Arrival crash lands at the Oscars

by Beau Cameron , Managing Editor

Arrival is not your average alien-invasion thriller. It’s a great movie, but it doesn’t deserve the Best Picture Oscar.

For starters, the aliens, known as Heptapods, don’t attack anyone. They land their 12 ships in seemingly random locations and wait for the humans to come to them. They allow the scientists and armies onto their ships, humoring the scientists’ attempts at communication. At first, humans and aliens have peaceful relations.

The human aspect of Arrival opens with a montage of Louise’s daughter Hannah growing up and eventual dying of cancer as a teenager. Louise Banks, the main character played by Amy Adams, is a linguist brought in to lead America’s attempts at communication with the Heptapods. Banks is able to decipher their written language and begin communicating with the aliens, teaching them English words.

Despite the movie beginning on a somber note, the first half is enjoyable. It acknowledges the feelings of the masses: the widespread panic in cities and neighborhoods, the doomsday mindset of various religious groups, and the outrage fostered by the news networks. The viewer understands that panic and fear are justified. It is likely that in the presented scenario, the viewer, too, would be angry with the government. Arrival reveals a lesser-known part of world operations and also teaches us to question what we’re told.

I assumed that the movie would be an examination of human nature and our tendency to resort to violence. The acting is understated, allowing for Arrival to feel less like watching a movie and more like a glimpse at real people’s reactions to a strange situation. Ian Donnelly, played by Jeremy Renner, vomits after his first meeting with the Heptapods. Louise’s hands shake as she entered the spaceship. Ian and Louise share a quiet moment while trying to escape the hectic world they’ve been thrust into. These small actions are familiar in unfamiliar territory, bringing life to the characters.

In many ways, Arrival is introspective. Soldiers and scientists grow frustrated and stop working together. People collapse from exhaustion after days of work. News networks fostered fear and panic. It highlights humanity’s intelligence, while also showing our darker nature. I even enjoyed the romantic subplot between Ian and Louise. Their characters compliment each other, and their dynamic is fun to watch.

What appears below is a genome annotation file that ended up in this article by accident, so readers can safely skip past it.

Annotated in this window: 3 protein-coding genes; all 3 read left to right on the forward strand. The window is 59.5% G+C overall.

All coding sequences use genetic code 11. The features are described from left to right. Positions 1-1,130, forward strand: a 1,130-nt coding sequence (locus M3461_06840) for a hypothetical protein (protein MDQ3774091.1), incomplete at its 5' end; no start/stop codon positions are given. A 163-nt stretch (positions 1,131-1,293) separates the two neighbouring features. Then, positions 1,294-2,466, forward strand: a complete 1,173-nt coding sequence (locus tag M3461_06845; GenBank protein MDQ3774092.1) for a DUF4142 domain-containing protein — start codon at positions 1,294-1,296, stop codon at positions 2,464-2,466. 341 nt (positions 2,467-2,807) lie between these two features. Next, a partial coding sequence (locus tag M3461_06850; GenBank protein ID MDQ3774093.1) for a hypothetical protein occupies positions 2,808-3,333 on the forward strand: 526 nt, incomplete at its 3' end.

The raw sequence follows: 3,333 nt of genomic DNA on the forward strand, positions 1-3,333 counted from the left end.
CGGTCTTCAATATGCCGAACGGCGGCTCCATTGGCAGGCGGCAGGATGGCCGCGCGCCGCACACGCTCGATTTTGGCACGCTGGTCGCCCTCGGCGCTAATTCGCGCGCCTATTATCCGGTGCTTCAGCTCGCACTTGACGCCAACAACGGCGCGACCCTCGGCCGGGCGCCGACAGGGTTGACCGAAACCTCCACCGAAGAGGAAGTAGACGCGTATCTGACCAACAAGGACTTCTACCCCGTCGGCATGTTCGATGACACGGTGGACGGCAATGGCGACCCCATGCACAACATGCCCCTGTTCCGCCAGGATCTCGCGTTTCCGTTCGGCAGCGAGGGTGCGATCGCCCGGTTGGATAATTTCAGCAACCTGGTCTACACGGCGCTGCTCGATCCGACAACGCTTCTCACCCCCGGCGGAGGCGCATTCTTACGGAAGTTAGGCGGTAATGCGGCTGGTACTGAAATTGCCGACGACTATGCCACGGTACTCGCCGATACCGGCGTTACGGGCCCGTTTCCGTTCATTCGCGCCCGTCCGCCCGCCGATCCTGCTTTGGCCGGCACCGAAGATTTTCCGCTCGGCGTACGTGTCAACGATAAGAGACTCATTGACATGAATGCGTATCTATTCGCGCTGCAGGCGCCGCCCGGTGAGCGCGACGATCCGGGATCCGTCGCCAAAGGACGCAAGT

I especially enjoyed Jeremy Renner‘s performance. I was worried before watching the movie that I would be unable to enjoy his portrayal of Ian because of his previous performances as Hawkeye in The Avengers saga. It was a pleasant surprise to see how different the two characters were and to realize that I only saw Renner as Ian, never as Hawkeye.

The setting is gorgeous. The empty plains of Montana dotted with military tents create an idyllic picture, and the enormous space ship hovering over it is an otherworldly effect. A soft, dark color scheme gives the chaotic movie a contrasting feeling of peace.

About twenty minutes from the end of the movie, everything falls apart.

The movie introduces this entirely new idea of the Heptapods not experiencing time linearly. By learning their language, Louise begins to experience time as they do. Apparently she gave birth to Hannah after meeting the Heptapods and the flashbacks of her daughter are actually her experience of the future.

This last quarter of the movie was defined mostly by me struggling to keep up with the new information and generally freaking out. The existential time warping of the end changes everything that came before.

I love movies that mess with my mind and make me view the world in a different way. I didn’t like that this came so close to the end of the film. For me, The Adams character became less likable as the film reached its conclusion

Overall, Arrival was disappointing. I loved it up until the end, in which I quickly became confused and conflicted.

Did it have potential? Yes.

Would I recommend it? Yes.

Does it deserve an Oscar? No.